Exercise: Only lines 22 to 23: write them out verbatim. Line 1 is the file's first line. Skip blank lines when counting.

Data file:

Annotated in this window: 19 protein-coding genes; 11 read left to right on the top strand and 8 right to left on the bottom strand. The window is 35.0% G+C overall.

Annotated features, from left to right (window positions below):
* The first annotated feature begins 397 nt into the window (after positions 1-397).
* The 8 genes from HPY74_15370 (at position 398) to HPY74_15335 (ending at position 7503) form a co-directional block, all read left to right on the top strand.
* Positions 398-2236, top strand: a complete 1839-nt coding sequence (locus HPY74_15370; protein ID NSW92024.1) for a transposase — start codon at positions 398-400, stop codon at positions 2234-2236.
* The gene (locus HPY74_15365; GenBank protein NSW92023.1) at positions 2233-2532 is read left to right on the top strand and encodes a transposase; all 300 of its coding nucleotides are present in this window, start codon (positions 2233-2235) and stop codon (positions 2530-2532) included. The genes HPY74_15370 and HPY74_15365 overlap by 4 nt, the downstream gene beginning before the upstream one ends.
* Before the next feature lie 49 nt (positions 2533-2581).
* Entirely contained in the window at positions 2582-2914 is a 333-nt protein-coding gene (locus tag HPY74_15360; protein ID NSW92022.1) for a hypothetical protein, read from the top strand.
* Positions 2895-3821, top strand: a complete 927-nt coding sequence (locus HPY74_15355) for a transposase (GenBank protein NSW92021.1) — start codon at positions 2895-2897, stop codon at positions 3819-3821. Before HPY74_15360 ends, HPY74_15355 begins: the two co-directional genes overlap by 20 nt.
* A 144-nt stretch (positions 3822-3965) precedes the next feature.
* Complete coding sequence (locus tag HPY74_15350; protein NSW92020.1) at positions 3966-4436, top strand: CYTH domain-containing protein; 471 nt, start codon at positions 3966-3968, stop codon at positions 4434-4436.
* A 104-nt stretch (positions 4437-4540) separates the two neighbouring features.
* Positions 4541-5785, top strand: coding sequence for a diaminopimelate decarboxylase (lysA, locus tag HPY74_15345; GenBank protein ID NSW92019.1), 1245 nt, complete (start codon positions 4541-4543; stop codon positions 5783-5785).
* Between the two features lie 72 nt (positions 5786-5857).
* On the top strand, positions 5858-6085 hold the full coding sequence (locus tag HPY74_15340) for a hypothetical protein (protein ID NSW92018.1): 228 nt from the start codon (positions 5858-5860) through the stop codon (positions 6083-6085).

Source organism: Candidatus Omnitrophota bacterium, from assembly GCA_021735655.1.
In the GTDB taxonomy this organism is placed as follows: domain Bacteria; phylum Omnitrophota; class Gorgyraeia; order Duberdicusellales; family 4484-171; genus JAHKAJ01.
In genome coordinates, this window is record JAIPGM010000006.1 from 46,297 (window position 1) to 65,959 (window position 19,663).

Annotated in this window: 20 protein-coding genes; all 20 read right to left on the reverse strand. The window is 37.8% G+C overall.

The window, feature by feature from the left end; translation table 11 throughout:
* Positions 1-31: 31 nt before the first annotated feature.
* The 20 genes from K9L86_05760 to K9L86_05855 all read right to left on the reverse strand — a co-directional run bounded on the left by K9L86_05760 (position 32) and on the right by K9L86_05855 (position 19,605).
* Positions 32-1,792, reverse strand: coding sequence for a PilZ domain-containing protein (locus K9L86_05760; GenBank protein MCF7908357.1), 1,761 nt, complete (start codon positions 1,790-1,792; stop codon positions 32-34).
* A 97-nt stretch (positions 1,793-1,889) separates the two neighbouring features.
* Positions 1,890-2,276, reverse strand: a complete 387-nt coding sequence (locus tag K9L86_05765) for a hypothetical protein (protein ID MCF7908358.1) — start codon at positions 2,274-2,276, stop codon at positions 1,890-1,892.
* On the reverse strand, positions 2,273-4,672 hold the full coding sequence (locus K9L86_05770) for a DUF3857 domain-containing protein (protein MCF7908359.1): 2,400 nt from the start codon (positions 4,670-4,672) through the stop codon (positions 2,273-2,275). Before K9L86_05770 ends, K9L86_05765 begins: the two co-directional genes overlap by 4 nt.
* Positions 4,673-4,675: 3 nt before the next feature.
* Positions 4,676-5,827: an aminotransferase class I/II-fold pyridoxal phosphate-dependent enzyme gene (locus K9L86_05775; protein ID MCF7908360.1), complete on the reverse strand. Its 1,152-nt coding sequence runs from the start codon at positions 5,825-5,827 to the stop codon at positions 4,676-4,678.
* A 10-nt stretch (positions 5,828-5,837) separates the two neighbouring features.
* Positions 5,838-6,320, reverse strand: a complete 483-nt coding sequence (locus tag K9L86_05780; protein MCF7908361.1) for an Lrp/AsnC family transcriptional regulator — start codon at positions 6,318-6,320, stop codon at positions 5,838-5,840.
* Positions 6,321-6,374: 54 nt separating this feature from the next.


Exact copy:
* The 20 genes from K9L86_05760 to K9L86_05855 all read right to left on the reverse strand — a co-directional run bounded on the left by K9L86_05760 (position 32) and on the right by K9L86_05855 (position 19,605).
* Positions 32-1,792, reverse strand: coding sequence for a PilZ domain-containing protein (locus K9L86_05760; GenBank protein MCF7908357.1), 1,761 nt, complete (start codon positions 1,790-1,792; stop codon positions 32-34).